It's the day before the first college football Saturday of the year and realignment talk has reappeared again. In a time when the focus should be on football, and the follies of Morgan Newton, it's all about money, the implosion of the Big 12 and superconferences again.
The latest involves Oklahoma and a package that would create the Pac-16. That package, according to Jon Wilner, includes Texas, Texas Tech and Oklahoma State. In other words, a similar scenario to last summer.
If Texas is part of the league’s expansion puzzle, the other teams would be Texas Tech, Oklahoma and Oklahoma State.
If Texas is not part of the puzzle, I was told, the conference would have to be convinced that there’s a combination of four schools, obviously including Oklahoma, that would not cause the per-school revenue to decrease.
It's all guesswork, but this time around Oklahoma is reportedly leading the charge.
Sooners athletic director Joe Castiglione isn't talking, but that sure isn't stopping Oklahoma president David Boren from speaking his mind. Boren is uncertain about the future of the Big 12, but expects something to happen fast, putting a two- to three-week timetable on a conference decision, it seems. He added that Oklahoma tried to fight Texas A&M's decision to leave the conference, but to no avail.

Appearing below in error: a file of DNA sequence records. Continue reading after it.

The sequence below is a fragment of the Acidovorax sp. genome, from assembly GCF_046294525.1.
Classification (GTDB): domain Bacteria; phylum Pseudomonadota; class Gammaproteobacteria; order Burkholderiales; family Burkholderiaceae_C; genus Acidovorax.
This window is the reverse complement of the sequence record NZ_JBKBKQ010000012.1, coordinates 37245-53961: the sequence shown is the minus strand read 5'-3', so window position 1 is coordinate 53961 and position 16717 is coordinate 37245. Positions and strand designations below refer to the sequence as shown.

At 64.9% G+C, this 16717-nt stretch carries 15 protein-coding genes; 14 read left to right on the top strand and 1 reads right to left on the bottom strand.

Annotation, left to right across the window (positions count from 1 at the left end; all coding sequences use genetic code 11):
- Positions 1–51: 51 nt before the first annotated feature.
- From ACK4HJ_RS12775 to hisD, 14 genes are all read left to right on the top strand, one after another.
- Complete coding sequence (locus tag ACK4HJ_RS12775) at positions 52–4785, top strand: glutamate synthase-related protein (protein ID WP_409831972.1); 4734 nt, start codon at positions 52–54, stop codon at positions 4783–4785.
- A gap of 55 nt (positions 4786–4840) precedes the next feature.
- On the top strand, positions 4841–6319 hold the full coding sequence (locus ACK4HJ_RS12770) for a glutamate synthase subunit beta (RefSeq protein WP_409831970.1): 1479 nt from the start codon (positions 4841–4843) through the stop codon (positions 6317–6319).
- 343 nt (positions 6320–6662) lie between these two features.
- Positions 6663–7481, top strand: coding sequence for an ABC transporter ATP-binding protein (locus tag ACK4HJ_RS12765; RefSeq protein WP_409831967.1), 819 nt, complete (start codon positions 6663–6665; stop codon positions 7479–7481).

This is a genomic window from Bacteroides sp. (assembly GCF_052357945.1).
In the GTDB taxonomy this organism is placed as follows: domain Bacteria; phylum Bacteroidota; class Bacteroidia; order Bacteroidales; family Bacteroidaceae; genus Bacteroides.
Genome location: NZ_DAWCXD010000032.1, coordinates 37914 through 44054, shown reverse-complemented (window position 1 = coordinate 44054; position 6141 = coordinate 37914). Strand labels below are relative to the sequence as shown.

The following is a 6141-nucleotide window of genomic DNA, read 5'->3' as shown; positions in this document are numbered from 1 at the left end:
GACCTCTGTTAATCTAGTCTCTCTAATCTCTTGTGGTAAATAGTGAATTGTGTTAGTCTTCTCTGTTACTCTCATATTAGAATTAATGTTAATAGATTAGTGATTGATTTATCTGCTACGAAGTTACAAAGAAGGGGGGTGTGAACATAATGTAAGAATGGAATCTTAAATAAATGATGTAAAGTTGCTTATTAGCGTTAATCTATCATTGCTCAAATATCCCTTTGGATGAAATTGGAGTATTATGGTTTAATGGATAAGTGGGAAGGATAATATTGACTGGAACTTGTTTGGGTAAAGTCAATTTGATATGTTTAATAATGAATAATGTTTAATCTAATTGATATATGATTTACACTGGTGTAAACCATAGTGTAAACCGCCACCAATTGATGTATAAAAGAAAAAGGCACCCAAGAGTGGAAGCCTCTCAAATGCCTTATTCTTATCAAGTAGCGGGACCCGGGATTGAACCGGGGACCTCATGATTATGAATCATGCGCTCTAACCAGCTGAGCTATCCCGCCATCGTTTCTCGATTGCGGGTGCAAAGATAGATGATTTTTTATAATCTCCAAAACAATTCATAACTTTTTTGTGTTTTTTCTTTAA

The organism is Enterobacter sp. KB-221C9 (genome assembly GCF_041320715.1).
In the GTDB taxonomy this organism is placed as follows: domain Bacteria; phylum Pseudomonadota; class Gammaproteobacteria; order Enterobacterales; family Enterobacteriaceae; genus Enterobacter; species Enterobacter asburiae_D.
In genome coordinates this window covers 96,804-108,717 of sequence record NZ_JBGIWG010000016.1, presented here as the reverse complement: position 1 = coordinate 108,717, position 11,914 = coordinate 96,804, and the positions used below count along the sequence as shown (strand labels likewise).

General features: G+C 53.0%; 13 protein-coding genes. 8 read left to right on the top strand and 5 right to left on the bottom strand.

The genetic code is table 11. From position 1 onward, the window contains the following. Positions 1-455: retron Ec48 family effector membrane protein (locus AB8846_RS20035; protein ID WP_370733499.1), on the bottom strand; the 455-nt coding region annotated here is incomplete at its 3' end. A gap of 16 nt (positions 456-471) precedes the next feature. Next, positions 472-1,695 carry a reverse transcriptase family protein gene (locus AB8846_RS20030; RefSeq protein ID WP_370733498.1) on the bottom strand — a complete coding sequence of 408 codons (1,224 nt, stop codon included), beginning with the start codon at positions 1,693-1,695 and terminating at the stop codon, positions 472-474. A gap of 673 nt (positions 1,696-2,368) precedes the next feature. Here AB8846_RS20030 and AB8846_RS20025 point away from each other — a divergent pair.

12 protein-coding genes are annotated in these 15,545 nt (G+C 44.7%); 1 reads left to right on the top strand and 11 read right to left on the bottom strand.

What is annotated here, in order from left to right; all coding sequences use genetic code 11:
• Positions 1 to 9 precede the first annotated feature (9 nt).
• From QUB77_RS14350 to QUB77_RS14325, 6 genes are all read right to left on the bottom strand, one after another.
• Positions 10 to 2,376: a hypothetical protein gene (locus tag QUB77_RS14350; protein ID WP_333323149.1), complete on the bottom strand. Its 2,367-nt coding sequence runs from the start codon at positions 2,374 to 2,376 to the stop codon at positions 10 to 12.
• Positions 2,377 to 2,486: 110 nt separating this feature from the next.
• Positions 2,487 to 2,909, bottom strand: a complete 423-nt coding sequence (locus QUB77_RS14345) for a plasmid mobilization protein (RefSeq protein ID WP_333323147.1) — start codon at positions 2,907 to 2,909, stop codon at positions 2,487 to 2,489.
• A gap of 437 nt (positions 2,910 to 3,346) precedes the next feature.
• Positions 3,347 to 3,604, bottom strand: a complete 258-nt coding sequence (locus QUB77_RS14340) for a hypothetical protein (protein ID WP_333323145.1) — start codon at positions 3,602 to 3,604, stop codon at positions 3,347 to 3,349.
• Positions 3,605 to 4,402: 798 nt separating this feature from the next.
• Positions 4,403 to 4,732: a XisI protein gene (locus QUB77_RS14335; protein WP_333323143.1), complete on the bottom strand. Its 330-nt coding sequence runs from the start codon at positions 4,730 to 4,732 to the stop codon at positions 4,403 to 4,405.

Finally, Boren said "I don't think OU will wind up being a wallflower on this in the end" and that the school is "active" at the moment. So is Oklahoma spearheading a charge to either find a replacement for Texas A&M or find a new home? From his comments, it sure seems likely.
The Big 12 could be saved, with Boren saying the goal is to get back to 12 teams. But reading between the lines, his words sound more like a eulogy than words intended to revive the conference.